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Baseline comparisons using .09mm slit UV flashlight and UV laser pointer

by dhaffnersr | February 23, 2016 17:20 23 Feb 17:20 | #12722 | #12722

dhaffnersr was awarded the Basic Barnstar by warren for their work in this research note.

Here is a comparison of baselines thru a .09mm slit using a UV flashlight@395nm and a UV laser pointer@405nm.

Baseline samples are:

1) Distilled water 2) Isopropyl alcohol 3) Ethanol

Glass test tube - cell length is 2cm





Ha, this is great to see!

I looked at the graph and my very first thought was "that doesn't look like a 405nm LED, it looks like a 395nm LED". And what do you know? This is especially good because it drops off earlier than the 405, leaving more data un-overlapped in the visible range, for fluorescence data. @matej - take a look!

I would like to find a source for cheap but strong 395nm LEDs. Dave or @stoft, know any? Extra points if it's 5v and can run on USB power. :-)

Dave, can you post links to your data, so I can plot it against the 405nm LEDs to see how wide the base of their peaks are?

Thanks, Dave!

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Very consistent results, too, BTW! Although i see there is a change in baseline noise between your two laser tests.

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Oh i see here from your post to the list: UV flashlight 395nm baselines feb23 using .09mm slit UV laser 405nm baselines feb23 using .09mm slit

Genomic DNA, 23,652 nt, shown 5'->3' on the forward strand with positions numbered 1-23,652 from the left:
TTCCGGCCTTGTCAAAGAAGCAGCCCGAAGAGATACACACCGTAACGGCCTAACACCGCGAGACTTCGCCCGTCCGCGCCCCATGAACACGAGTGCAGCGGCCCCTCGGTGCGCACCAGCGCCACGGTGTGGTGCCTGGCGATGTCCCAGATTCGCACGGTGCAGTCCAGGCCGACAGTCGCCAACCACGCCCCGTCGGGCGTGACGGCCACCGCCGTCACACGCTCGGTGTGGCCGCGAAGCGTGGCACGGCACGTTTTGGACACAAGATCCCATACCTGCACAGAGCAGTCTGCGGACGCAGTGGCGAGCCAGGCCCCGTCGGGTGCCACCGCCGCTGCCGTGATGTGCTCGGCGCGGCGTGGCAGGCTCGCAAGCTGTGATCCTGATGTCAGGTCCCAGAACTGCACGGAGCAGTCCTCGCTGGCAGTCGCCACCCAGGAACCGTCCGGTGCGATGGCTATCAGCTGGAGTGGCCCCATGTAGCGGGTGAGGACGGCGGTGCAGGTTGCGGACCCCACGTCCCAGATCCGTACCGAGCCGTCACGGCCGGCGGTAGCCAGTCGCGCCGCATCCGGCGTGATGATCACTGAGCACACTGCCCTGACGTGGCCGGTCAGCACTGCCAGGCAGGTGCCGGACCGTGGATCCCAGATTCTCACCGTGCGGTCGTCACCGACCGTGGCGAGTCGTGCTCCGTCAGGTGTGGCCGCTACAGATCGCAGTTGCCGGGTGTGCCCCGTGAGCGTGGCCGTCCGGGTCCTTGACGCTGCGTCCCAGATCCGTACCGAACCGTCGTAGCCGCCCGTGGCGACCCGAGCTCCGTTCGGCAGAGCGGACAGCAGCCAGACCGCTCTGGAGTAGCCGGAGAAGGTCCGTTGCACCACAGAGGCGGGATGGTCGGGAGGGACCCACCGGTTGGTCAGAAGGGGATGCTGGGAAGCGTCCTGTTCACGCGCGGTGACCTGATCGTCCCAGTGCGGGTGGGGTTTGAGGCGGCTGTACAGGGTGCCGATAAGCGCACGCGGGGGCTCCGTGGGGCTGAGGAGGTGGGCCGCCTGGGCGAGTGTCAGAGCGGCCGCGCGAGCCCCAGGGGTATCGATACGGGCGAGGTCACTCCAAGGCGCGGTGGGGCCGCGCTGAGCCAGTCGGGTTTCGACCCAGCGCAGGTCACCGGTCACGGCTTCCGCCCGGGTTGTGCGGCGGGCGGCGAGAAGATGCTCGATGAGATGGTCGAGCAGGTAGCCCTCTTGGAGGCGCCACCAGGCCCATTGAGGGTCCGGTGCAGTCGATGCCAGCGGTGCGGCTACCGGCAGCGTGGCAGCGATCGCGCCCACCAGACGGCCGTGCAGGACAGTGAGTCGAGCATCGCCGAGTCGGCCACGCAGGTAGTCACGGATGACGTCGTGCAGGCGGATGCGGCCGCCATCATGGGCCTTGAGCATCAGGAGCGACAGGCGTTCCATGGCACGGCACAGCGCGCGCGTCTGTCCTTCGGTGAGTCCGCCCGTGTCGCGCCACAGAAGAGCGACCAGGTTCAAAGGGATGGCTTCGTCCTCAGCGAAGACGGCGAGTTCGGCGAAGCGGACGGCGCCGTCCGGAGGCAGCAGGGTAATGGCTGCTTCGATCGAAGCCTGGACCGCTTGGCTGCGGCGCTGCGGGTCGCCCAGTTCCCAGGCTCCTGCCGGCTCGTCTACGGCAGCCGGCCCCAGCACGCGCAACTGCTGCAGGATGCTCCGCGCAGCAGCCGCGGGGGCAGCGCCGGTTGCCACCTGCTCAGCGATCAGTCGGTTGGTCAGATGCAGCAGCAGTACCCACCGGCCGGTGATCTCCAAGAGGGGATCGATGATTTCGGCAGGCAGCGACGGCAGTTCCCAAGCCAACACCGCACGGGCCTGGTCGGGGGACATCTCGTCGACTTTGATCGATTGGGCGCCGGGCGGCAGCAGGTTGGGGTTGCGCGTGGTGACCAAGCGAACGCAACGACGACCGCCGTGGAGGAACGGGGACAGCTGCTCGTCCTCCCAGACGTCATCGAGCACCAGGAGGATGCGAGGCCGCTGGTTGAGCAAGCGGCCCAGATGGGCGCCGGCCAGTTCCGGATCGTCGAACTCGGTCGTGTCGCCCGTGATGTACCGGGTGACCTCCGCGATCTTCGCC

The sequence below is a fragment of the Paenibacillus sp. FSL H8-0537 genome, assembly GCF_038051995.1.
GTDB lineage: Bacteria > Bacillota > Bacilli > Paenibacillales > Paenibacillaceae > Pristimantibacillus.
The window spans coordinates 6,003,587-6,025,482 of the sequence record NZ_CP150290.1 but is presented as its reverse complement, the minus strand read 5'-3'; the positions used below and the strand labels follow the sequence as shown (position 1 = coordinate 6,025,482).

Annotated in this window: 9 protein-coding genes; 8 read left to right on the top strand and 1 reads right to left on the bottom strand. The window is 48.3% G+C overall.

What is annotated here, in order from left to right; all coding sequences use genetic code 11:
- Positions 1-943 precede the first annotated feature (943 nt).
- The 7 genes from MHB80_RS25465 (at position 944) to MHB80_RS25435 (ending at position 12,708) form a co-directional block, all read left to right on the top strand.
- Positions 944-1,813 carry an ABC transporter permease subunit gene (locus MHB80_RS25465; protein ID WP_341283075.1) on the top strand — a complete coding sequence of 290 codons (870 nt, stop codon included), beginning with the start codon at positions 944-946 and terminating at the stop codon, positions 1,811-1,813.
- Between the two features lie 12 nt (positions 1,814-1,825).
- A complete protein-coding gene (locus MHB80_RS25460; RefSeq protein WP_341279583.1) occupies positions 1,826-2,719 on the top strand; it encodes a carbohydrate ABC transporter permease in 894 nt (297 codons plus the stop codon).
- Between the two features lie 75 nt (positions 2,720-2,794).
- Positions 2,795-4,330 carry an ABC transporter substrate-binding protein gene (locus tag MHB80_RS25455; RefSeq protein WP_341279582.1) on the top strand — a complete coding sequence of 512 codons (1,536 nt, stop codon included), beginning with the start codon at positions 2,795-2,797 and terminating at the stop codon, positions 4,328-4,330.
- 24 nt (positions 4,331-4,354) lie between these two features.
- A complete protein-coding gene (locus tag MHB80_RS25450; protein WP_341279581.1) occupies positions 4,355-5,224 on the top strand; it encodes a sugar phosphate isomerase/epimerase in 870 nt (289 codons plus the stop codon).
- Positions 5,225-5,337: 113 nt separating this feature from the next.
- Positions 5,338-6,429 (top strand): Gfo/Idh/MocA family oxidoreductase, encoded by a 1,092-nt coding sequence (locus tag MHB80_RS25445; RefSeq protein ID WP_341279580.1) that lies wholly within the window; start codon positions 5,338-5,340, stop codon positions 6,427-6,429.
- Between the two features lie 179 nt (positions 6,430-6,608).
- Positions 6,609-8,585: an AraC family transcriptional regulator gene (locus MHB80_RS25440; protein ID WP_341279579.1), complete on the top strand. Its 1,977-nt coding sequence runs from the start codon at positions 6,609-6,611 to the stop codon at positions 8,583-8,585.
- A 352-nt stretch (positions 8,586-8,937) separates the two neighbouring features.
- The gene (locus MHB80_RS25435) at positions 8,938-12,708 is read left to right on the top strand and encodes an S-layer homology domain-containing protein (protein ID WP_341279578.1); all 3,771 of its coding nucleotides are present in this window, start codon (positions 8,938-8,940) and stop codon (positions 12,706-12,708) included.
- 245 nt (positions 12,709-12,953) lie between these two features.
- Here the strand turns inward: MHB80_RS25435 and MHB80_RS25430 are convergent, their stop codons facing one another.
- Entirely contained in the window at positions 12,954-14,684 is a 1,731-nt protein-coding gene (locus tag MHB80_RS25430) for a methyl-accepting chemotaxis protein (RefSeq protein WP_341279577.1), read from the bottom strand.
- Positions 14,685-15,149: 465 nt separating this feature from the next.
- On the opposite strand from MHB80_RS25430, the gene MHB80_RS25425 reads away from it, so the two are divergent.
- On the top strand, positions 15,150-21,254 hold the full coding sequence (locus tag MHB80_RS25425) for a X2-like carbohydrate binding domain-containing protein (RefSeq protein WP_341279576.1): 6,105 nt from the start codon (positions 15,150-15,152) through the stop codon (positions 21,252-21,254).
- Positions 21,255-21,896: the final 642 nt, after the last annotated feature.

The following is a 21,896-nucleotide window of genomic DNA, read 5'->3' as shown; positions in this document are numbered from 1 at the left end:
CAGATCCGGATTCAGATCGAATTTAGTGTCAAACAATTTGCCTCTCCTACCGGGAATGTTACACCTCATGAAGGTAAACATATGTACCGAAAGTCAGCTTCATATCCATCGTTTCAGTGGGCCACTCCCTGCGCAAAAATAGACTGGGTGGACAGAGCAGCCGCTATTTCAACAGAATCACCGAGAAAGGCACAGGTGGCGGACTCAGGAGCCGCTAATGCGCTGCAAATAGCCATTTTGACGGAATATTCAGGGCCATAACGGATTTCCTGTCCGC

Here's my 405nm LED test with isopropyl compared with your 395nm/isopropyl test:

Your baseline noise is higher, so it's hard to tell whether the shorter wavelength LED gets us less overlap with the visible light region we want to use in oil identification. Both seem to bottom out at around 430-450... It's hard to tell, but 395 might bottom out about 10nm earlier, which would make sense. Do you know what brand of LED they use? @stoft, thoughts on the baseline noise here and what we can say about the comparison?

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Hey Jeff, glad you found this useful, I believe the baseline noise is caused by the extra cell length (the glass test tubes are 2.05cm.) I am waiting for some quartz cuvettes I ordered to come in, which are the standard 1cm cell length, so I'll have to re-calibrate all my baselines when they arrive.

I'll see if I can find out the brand info on the UV flashlight LED's and the UV laser pointer, also this is the source I use to by a lot of parts, I like it because they give the tech docs on most of the parts you buy.

They have a good selection and it's cheap!!

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Here is the Peak and FWHM data for both the 395nm and 405nm readings:

PEAK DATA UV laser 405nm 1) Isopropyl alcohol wavelength [nm] absorbance FWHM [nm] 251.08 15.2000 -- 262.17 15.2000 -- 276.58 15.2000 -- 294.31 15.2000 -- 322.02 15.2000 -- 345.3 15.2000 -- 370.79 15.2000 -- 401.82 91.7800 2.9176 2) Ethanol wavelength [nm] absorbance FWHM [nm] 253.3 17.8000 -- 269.93 17.8000 -- 287.66 17.8000 -- 401.82 155.0000 3.1708 3) distilled water wavelength [nm] absorbance FWHM [nm] 402.93 155.0000 2.7092

UVflashlight 395nm distilled water (4) cell length 2cm

wavelength [nm] absorbance FWHM [nm] 271.04 0.2056 -- 289.88 0.1973 -- 323.13 0.1975 20.974 353.06 0.1759 -- 388.52 1.0140 27.334